I went to the "Big Island" of Hawaii in December of 2000 with my cousin Monte and his wife Bo. The following is a collection of pictures, and a little text, of my trip. These pictures were taken on digital cameras, a Canon S-100 Elph (mine) and an Olympus of some kind? (Montes) The Quicktime VR scenes were all done on my Canon. There are also a few pictures I took with my Nikon 6006 and scanned in.

I have divided the pictures into rough "topics" with one mid sized same picture. Click on the sample or the smaller thumbnails to see a larger version of the picture. If you cannot view the Quicktime VR scenes you may need to download Quicktime from Apple.

All opinions are mine.

Todd Fantz

The House The house where we stayed is owned by one of Montes clients who graciously allowed us to use it. Located on a hill outside the town of Hawi on the north side of the island it had great views of Maui 30 miles to the north. The house itself is really spectacular, kind of like living inside a work of art. It was open, airy and always had interesting lines and views leading you on. Simple materials, muted colors, gorgeous.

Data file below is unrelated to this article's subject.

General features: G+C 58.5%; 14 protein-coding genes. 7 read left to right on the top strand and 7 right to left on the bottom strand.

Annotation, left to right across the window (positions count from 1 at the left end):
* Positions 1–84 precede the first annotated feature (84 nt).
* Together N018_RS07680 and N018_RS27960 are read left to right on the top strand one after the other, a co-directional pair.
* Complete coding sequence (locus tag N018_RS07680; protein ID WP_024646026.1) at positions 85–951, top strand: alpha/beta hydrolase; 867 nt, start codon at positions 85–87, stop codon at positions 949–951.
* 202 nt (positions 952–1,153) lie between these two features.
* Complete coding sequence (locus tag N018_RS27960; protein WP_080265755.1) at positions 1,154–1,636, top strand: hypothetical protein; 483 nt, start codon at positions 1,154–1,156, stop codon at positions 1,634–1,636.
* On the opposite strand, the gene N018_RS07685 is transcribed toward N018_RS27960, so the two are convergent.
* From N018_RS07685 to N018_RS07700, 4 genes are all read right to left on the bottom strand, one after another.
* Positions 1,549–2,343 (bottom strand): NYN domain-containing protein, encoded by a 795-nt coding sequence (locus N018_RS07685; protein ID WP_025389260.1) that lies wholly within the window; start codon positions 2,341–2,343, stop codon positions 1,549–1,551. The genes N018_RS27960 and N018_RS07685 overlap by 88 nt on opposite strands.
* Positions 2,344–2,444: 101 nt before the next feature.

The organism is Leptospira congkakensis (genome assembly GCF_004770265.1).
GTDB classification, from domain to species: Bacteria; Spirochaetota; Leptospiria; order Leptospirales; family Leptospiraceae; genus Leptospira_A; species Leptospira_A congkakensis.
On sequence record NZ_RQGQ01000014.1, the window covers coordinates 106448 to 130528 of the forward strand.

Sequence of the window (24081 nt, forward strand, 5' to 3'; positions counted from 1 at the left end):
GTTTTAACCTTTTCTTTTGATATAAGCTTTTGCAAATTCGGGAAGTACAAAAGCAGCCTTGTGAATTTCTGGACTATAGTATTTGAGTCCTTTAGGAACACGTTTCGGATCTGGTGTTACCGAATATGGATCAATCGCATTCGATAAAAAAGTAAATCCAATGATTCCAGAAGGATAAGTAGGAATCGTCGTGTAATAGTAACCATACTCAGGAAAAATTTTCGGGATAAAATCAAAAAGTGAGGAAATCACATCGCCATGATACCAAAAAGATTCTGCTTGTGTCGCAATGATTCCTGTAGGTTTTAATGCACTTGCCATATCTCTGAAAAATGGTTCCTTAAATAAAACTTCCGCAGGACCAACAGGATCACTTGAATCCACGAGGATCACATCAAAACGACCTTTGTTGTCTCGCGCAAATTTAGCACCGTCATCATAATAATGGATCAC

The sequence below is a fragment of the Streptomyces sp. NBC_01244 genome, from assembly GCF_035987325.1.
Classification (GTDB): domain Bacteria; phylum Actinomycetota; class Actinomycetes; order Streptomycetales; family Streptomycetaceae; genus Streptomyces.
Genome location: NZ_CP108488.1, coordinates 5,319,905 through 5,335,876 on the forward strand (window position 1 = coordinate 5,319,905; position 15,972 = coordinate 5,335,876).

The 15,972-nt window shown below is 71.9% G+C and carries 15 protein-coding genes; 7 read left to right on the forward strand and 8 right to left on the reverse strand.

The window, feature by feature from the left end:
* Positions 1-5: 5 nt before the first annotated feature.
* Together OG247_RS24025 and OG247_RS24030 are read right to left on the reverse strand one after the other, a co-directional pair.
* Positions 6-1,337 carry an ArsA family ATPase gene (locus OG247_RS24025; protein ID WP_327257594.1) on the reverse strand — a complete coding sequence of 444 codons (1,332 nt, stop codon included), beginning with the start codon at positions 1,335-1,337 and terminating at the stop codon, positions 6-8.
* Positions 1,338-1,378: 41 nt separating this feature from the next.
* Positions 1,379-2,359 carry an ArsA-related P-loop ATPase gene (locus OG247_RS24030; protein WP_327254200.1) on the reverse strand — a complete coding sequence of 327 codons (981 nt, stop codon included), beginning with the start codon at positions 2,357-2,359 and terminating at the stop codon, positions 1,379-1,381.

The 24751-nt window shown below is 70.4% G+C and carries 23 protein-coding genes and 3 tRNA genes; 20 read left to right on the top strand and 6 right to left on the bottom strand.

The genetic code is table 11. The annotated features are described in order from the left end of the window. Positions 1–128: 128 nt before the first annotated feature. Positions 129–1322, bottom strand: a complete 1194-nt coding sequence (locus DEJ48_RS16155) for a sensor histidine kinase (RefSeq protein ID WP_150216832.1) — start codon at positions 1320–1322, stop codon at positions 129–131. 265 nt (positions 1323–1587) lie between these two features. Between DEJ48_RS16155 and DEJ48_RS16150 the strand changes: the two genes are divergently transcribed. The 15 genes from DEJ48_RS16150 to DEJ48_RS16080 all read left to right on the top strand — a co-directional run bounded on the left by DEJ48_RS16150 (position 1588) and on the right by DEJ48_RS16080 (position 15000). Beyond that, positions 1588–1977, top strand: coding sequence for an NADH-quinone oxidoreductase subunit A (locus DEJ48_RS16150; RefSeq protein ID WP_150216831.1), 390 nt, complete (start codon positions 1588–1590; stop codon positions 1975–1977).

Front Door
Fish Ponds Hallway Living Room Living Room
View of Maui from porch View from Bedroom Very Relaxing! Driveway

Quicktime VR of North Kohala

Pololu The first morning we got up at 5:30am local time (yes, you read right) but to my brain that was 10:30a EST so it wasn't so bad. The objective was to see a sunriseon the beach at Pololu valley, the first in a string of stunning valleys on the NorthEast side of the island. The valleys are isolated and usually only accessable by foot. See Waipo below for another example. The hike in and out was pretty steep and strewn with fresh horse or mule dung (can you tell the difference?) Anyway, the sunset was great, very gradual, with good clouds. There was a great campsite near the beach at the entrance to the valley.
He thinks I am going to carry his stuff Boom!
A am photoman!
Looks like a Nuke The Valley The hike out